|Home | About | Journals | Submit | Contact Us | Français|
OBJECTIVES—Genome-wide association studies have dramatically increased the number of common genetic variants that are robustly associated with type 2 diabetes. A possible clinical use of this information is to identify individuals at high risk of developing the disease, so that preventative measures may be more effectively targeted. Here, we assess the ability of 18 confirmed type 2 diabetes variants to differentiate between type 2 diabetic case and control subjects.
RESEARCH DESIGN AND METHODS—We assessed index single nucleotide polymorphisms (SNPs) for the 18 independent loci in 2,598 control subjects and 2,309 case subjects from the Genetics of Diabetes Audit and Research Tayside Study. The discriminatory ability of the combined SNP information was assessed by grouping individuals based on number of risk alleles carried and determining relative odds of type 2 diabetes and by calculating the area under the receiver-operator characteristic curve (AUC).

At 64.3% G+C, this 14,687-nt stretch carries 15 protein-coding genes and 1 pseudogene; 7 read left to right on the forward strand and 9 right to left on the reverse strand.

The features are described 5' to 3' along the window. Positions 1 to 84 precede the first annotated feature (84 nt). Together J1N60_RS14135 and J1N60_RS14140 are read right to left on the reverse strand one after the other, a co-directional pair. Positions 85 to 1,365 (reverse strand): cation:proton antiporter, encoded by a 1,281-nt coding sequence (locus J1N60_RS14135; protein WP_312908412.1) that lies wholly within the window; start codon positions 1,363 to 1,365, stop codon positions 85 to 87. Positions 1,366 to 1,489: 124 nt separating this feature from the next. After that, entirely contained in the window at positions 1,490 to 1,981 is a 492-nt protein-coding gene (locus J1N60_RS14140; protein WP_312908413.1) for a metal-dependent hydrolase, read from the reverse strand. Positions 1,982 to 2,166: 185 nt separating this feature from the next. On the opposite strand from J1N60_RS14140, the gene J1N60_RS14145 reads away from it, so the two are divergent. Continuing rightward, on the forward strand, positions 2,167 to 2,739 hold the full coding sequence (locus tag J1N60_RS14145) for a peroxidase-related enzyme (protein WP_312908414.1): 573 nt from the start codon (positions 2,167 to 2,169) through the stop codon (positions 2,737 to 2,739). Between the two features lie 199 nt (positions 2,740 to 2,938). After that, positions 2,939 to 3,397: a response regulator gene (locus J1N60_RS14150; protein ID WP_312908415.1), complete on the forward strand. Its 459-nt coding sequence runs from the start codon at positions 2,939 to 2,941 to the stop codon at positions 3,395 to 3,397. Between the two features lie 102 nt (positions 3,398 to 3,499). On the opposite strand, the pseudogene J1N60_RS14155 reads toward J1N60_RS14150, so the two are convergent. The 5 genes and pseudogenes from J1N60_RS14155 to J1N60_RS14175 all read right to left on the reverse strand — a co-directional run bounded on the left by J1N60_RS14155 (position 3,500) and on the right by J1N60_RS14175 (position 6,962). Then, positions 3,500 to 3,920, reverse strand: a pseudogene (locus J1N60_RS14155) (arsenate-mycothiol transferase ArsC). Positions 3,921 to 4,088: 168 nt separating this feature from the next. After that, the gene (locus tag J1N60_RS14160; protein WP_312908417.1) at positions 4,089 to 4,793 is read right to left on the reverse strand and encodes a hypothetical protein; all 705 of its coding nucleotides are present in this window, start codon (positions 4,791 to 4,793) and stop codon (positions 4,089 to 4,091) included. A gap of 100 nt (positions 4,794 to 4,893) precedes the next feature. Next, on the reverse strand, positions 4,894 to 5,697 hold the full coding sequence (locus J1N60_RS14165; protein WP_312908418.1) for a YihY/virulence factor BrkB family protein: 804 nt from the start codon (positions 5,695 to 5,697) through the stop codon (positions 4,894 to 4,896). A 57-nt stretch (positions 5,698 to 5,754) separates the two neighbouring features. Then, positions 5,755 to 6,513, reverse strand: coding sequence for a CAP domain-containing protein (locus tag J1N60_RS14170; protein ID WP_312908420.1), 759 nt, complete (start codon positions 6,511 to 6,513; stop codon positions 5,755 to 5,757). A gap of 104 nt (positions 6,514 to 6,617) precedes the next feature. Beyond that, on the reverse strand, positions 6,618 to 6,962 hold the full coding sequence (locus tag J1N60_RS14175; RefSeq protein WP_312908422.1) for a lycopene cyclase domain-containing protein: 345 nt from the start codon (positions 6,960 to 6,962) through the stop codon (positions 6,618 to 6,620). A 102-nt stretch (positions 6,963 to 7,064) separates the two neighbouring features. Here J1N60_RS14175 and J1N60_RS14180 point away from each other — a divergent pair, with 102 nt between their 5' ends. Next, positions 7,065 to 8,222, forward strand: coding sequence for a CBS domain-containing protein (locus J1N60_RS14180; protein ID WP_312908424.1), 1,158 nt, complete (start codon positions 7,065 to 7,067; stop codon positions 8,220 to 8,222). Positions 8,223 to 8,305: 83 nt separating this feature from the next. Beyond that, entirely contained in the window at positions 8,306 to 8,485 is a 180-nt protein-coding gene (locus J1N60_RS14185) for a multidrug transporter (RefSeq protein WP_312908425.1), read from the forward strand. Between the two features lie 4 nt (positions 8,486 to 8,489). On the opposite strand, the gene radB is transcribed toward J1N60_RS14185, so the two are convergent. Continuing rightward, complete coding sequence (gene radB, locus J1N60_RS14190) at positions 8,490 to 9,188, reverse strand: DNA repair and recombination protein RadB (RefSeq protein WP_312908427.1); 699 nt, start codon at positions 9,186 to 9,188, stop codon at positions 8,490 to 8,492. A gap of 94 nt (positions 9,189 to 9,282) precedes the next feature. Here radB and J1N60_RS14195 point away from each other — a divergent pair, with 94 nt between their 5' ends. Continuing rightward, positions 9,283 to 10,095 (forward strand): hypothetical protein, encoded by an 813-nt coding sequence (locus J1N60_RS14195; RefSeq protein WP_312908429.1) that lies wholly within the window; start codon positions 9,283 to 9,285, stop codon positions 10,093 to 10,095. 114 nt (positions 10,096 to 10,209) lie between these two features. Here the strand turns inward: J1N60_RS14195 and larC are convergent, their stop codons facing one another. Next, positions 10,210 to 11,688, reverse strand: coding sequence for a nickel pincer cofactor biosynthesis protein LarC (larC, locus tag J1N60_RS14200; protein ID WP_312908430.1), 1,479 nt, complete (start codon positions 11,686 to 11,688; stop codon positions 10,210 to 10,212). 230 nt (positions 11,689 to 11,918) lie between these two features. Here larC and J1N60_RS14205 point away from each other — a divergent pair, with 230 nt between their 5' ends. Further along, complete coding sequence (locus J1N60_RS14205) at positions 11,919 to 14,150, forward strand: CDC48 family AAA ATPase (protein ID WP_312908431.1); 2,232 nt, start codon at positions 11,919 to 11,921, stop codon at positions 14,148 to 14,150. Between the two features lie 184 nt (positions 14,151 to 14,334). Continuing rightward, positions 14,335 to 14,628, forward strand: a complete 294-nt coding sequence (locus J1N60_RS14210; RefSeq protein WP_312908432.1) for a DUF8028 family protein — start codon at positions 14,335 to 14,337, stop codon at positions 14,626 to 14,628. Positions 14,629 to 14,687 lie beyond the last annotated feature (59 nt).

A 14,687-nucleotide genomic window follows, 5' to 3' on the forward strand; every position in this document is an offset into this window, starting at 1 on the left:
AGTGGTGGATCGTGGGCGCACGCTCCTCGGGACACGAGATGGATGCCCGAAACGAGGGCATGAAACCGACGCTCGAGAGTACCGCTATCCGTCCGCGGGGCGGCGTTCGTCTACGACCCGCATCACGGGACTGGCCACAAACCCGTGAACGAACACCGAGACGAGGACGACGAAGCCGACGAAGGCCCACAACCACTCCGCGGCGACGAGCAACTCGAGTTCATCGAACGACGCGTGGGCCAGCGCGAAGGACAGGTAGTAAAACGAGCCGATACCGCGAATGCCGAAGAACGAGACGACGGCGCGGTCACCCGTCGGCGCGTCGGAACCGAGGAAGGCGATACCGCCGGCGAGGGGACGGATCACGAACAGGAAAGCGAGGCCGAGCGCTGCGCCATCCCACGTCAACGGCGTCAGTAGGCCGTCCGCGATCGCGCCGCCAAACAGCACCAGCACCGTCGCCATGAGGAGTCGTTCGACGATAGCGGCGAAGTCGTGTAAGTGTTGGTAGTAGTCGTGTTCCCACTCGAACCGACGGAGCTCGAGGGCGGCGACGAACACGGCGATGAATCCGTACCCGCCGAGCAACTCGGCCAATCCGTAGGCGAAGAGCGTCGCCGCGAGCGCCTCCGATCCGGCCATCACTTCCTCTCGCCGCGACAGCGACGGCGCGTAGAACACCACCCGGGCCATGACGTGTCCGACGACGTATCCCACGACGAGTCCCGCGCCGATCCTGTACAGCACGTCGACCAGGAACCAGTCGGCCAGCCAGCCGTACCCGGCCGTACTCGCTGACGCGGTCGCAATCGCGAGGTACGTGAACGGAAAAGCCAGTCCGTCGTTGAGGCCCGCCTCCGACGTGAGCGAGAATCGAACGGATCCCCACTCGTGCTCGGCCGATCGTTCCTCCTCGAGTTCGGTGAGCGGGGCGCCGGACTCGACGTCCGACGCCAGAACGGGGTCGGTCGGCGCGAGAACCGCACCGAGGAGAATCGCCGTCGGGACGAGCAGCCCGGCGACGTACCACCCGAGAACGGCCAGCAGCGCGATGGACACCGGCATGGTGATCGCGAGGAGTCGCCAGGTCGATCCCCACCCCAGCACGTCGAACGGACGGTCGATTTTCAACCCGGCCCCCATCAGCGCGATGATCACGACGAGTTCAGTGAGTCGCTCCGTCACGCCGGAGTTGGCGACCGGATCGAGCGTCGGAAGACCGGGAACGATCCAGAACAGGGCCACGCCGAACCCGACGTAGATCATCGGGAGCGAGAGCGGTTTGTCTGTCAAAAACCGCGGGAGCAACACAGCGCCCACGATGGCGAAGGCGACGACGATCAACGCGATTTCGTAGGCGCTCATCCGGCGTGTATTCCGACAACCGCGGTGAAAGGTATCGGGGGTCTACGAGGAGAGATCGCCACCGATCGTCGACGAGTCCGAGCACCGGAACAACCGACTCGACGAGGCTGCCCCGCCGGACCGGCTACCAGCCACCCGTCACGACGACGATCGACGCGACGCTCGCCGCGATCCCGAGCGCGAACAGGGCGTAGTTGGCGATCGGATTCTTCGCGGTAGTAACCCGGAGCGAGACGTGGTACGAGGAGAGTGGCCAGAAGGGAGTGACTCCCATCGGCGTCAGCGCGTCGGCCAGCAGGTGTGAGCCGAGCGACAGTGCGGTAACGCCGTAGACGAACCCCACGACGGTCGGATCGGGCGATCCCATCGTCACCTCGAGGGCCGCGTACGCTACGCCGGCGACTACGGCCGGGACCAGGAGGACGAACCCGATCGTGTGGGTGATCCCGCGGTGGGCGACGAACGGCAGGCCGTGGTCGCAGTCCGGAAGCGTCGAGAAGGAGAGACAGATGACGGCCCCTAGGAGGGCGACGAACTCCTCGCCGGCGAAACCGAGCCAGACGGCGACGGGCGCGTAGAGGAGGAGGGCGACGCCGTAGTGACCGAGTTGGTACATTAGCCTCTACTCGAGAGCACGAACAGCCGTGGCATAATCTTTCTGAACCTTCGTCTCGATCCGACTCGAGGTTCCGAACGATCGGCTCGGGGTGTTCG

RESULTS—Individuals carrying more risk alleles had a higher risk of type 2 diabetes. For example, 1.2% of individuals with >24 risk alleles had an odds ratio of 4.2 (95% CI 2.11–8.56) against the 1.8% with 10–12 risk alleles. The AUC (a measure of discriminative accuracy) for these variants was 0.60. The AUC for age, BMI, and sex was 0.78, and adding the genetic risk variants only marginally increased this to 0.80.
CONCLUSIONS—Currently, common risk variants for type 2 diabetes do not provide strong predictive value at a population level. However, the joint effect of risk variants identified subgroups of the population at substantially different risk of disease. Further studies are needed to assess whether individuals with extreme numbers of risk alleles may benefit from genetic testing.
Recent genome-wide association (GWA) studies, which assay >300,000 single nucleotide polymorphisms (SNPs) across many thousands of individuals, have led to the discoveries of variants predisposing to many common complex diseases, including type 2 diabetes (1–6), coronary artery disease (7–9), prostate cancer (10,11), Crohn's disease (12–14), and many others (see http://www.genome.gov/26525384 for an up to date list of all GWA studies). The variants identified by these GWA studies are common in the general population (minor allele frequency >1%), but most have, individually, only small effects on disease risk, with odds ratios (ORs) typically <1.3.